Friday, September 2, 2011


A bit of a departure from the norm today. A few of you will know that I used to be a Police Officer in the UK. I left because I became disillusioned with how modern day policing was developing and being influenced by politics (it’s all about the statistics and not actually helping folks!). I remember pretty much of every minute of my 16 years of service. It was an amazing job with equal amount of job satisfaction, elation and sadness all rolled in to one. One of the very best things about the Police was the camaraderie of the officers. I spent 7 years on a specialist unit as a Police Marksman, where the camaraderie was the strongest, but only just against the normal everyday policing years.

That is the reason I am writing today. I have not long heard of the sad death of one of my old colleagues (through illness, nothing suspicious). He was a person with an amazing character. Whoever he worked with had a treat in store for them that duty. There really was no one else like Clint. He was a one off. In a kind of eulogy for him, I’m going to run through some of my experiences working alongside the fella. By the end of the post, you’ll see why he was so well loved and respected by his colleagues.

Clinton was an honest man, to say the least. In the six years I worked alongside him I only ever knew him to attend one social event with work colleagues. When asked if he would be attending a meet for drinks or any social event really, you would get the good natured reply of “Pikey (my nick), I see enough of you idiots all day long here at work. If you think I’m going to spend any of my hard earned personal time associating with you bunch of losers, you’re sadly mistaken”. Like I said, honest. And everyone loved him for that. With Clint you knew where you were and his comments were not made with nastiness, but in good humour with a wry grin. But he wasn’t joking completely. Like I said he only ever attended one event, and that was a wedding of his patrol partner. Ironically enough, his funeral was absolutely packed.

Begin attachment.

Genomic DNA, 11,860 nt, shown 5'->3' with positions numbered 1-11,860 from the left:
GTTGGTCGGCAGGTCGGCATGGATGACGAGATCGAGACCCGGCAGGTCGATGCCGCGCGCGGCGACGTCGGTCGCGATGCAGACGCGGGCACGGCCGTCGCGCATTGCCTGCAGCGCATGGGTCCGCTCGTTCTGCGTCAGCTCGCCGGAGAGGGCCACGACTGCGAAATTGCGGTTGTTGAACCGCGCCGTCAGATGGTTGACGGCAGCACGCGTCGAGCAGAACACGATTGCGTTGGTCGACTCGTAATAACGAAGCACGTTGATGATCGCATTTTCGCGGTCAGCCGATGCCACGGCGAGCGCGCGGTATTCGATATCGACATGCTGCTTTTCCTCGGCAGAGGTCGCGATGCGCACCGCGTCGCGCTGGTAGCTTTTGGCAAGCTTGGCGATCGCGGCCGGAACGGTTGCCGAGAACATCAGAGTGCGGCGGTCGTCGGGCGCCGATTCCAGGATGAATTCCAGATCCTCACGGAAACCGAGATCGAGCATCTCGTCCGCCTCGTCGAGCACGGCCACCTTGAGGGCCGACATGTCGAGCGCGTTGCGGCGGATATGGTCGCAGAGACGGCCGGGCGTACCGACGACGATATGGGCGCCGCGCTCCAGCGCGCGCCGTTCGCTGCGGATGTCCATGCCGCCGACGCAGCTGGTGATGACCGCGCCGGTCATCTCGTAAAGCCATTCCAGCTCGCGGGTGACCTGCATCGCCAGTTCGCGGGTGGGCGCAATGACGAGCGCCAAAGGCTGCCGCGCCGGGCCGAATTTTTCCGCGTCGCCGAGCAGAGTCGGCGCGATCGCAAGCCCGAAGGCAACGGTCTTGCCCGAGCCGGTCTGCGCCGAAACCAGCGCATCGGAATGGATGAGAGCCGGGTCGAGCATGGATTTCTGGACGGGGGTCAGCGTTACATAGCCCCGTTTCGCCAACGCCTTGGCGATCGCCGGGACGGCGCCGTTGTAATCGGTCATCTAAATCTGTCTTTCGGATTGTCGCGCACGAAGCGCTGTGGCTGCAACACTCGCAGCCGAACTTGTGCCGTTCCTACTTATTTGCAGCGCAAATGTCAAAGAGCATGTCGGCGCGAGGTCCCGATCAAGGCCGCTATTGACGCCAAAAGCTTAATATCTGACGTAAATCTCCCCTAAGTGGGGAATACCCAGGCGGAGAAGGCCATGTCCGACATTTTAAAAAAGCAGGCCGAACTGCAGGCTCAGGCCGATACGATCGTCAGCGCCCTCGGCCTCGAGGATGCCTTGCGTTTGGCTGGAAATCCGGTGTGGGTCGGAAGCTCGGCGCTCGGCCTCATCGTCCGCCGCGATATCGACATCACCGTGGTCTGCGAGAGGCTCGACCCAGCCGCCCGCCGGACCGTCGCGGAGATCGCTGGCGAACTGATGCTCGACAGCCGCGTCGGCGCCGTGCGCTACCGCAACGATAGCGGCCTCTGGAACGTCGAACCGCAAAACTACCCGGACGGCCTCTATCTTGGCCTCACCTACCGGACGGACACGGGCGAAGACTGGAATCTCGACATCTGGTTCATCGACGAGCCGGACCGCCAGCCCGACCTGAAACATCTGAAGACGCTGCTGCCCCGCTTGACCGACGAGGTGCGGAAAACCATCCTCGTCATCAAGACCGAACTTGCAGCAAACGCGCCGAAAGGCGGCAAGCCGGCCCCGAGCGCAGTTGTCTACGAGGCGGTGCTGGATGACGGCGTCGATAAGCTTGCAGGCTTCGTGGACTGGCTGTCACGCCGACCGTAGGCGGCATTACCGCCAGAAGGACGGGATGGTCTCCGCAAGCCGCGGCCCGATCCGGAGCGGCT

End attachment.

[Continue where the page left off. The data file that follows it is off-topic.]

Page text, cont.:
The first time I met Clinton was in my first days as a fresh faced bobby. At the start of a duty, you all gather around the ‘parade table’ and get given your duties for the day from the Duty Sergeant, in addition to any useful intelligence or current wanted persons. Back in the day, smoking was allowed in buildings in the UK and more often than not the parade room was awash with cigarette smoke during these meetings. Now being an extremely heavy smoker at the time, Clint had been banished to the local control room during this particular parade as the Sergeant was an anti-smoker. So, it fell to Clint to answer the phone, watch the CCTV cameras and man the local radio channel.

The Serg was busy briefing us on the latest in a spate of ram-raids we were getting on higher value clothing stores in the area, when the official Police radio lights up with Clints dulcet tones in somewhat of a panic. “They’re doing it! It’s happening! I’ve just seen ‘em reverse through the fuckin’ window!”. Of course once calmed down we managed to find out that ram-raiders had smashed the front of a Benetton store and were making their way off with lots of brightly coloured clothes in a sports car. It was just how he was. Clint would not have been out of place in the BBC cop show, the Thin Blue Line.

Another time I was crewed with Clint, and we had been seconded to a rather rural area to help monitor a rave party that was going on at a farmhouse in its grounds. In itself, not an issue, but intel had been passed of certain drug activity going on at the site and descriptions told us it was more than likely one of the more influential local dealers making an unexpected appearance (his lackies usually did the ground work). So, we were parked up in a lay-by, off this single file country road simply watching the traffic coming and going, making note of any suspicious activity. It was a warm night and Clint has his car window open and his arm hanging out whilst we were stationary. We’d only been there ten minutes when a van trying to get access through the gate, reversed in to our Police vehicle, and on to Clints arm, trapping it against the door (he was uninjured). As the van drove off, he jumped out of the Police car and started to chase it on foot, mud splashing from his feet as he pounded after the van. With me leaning out of the window I shouted him back, reminding him we would need the car for a pursuit.